Clozapine is an atypical antipsychotic used most frequently in the management of treatment-resistant schizophrenia, where severely unwell patients have failed to respond to standard antipsychotic therapy. Clozapine is associated with a number of risks, such as agranulocytosis and long-term cardiometabolic morbidity. Reported less frequently is the risk of severe cardiac complications. The case reported here provides an important example of chronic clozapine toxicity leading to pericarditis. This case also describes a difficult ethical dilemma, where the physical risk to a patient with a diagnosis of schizophrenia must be balanced with the potentially adverse psychiatric risk that would follow, if the patient were to be weaned off this effective antipsychotic therapy. It is frequently reported that clozapine is stopped due to its toxicity. In this case however, the mental health and functional benefit of continuing with clozapine was deemed to outweigh the physical risk of progression of the pericarditis.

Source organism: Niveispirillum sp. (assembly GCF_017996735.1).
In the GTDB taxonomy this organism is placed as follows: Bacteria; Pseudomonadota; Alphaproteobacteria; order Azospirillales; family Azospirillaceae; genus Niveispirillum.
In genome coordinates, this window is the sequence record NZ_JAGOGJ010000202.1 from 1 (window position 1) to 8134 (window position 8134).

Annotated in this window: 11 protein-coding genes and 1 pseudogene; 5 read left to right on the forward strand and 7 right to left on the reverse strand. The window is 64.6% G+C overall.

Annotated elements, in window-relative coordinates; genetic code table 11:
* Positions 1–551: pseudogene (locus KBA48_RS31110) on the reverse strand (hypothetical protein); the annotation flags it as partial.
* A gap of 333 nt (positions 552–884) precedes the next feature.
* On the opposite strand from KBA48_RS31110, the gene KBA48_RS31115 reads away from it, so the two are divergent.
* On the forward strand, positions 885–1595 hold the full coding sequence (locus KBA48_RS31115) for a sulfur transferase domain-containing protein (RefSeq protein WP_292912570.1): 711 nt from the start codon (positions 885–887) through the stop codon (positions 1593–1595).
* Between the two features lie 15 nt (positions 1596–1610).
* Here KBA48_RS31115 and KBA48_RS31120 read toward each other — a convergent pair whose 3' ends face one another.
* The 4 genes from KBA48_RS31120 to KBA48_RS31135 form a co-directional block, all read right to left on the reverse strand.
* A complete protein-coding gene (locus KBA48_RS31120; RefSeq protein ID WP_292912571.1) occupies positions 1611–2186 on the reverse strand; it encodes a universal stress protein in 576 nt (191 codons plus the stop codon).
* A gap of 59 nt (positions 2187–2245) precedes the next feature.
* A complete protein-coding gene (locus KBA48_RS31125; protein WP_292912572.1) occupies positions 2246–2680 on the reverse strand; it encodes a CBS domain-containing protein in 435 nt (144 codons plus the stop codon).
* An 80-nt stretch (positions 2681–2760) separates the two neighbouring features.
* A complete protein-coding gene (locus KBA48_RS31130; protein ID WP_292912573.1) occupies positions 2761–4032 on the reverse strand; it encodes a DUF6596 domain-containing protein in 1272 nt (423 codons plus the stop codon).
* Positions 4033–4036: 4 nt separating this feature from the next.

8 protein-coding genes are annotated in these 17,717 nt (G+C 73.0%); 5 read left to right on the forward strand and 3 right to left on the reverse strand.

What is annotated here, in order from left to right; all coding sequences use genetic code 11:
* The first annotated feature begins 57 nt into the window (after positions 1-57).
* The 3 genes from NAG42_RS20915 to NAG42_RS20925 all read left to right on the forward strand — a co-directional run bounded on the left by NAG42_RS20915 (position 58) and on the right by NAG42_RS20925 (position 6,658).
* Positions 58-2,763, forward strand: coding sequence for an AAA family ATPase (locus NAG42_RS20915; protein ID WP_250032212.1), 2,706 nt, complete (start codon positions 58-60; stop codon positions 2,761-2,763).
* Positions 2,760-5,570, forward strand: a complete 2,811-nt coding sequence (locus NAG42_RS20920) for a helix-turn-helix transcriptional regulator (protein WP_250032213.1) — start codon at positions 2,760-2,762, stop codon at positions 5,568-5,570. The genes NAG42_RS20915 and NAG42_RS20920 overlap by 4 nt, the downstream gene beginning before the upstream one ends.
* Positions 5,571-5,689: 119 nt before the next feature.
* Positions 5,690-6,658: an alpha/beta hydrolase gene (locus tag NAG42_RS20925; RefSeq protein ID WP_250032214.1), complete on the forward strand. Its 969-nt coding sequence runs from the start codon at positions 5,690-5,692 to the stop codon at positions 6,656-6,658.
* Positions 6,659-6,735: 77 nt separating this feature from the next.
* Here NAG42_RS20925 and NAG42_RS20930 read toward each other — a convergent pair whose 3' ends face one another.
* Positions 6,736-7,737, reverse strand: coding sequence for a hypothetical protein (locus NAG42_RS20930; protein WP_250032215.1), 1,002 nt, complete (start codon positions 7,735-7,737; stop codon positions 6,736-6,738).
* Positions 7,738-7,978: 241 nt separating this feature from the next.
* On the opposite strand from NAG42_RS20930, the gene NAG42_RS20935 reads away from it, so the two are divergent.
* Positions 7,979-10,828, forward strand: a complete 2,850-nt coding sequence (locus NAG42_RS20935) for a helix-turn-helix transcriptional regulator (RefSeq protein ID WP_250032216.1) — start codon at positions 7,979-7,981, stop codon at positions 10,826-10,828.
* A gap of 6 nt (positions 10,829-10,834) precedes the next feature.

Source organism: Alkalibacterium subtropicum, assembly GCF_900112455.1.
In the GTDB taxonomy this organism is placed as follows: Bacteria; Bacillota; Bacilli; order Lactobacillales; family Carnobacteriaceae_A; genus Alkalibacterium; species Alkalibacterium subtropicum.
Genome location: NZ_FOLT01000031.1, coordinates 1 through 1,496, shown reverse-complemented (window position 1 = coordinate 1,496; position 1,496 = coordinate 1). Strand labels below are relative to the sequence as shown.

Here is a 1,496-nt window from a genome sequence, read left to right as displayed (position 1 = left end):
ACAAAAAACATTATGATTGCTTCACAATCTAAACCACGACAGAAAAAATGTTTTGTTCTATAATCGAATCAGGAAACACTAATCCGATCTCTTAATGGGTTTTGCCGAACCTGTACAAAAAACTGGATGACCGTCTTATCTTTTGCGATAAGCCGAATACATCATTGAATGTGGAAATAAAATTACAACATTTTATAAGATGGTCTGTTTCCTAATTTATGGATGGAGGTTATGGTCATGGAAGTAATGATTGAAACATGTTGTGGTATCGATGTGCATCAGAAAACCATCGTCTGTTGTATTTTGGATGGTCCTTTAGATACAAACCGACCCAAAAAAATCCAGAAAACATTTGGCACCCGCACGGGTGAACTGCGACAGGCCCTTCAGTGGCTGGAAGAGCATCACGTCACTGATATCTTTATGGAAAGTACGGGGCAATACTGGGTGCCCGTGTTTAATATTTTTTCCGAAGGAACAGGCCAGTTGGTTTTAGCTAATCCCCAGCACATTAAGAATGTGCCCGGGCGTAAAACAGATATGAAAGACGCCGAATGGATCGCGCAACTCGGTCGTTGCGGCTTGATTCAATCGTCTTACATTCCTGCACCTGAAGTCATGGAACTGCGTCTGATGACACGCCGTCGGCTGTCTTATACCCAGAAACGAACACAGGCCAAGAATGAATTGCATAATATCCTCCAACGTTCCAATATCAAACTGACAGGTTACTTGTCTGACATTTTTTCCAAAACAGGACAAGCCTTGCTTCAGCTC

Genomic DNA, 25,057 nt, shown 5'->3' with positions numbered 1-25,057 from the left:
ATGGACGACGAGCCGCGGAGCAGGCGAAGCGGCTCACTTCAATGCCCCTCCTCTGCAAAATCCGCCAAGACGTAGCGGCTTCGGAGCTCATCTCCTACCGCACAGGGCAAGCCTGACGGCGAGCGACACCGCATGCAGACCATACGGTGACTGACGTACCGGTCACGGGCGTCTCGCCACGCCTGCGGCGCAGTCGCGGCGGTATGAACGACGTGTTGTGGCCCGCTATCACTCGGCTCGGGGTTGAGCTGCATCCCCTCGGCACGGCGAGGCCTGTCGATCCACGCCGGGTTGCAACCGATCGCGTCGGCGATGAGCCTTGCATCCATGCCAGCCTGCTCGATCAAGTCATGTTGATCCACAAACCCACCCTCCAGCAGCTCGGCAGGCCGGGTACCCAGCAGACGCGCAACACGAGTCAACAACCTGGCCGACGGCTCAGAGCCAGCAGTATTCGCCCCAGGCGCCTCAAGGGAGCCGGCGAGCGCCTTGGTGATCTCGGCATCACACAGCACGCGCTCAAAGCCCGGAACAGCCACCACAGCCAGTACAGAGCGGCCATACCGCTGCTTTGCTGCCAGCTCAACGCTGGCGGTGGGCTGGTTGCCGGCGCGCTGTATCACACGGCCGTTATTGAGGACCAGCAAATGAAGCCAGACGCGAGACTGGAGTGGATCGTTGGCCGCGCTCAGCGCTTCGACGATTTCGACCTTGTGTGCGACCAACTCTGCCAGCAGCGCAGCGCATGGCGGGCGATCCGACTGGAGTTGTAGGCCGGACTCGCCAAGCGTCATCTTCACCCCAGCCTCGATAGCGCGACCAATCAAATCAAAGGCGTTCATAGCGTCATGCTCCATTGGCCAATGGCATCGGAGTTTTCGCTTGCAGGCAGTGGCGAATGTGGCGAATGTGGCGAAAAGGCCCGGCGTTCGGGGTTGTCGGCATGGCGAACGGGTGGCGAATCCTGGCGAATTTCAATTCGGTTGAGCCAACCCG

BMJ Case Rep
ethics, pericardial disease, psychiatry (drugs and medicines), schizophrenia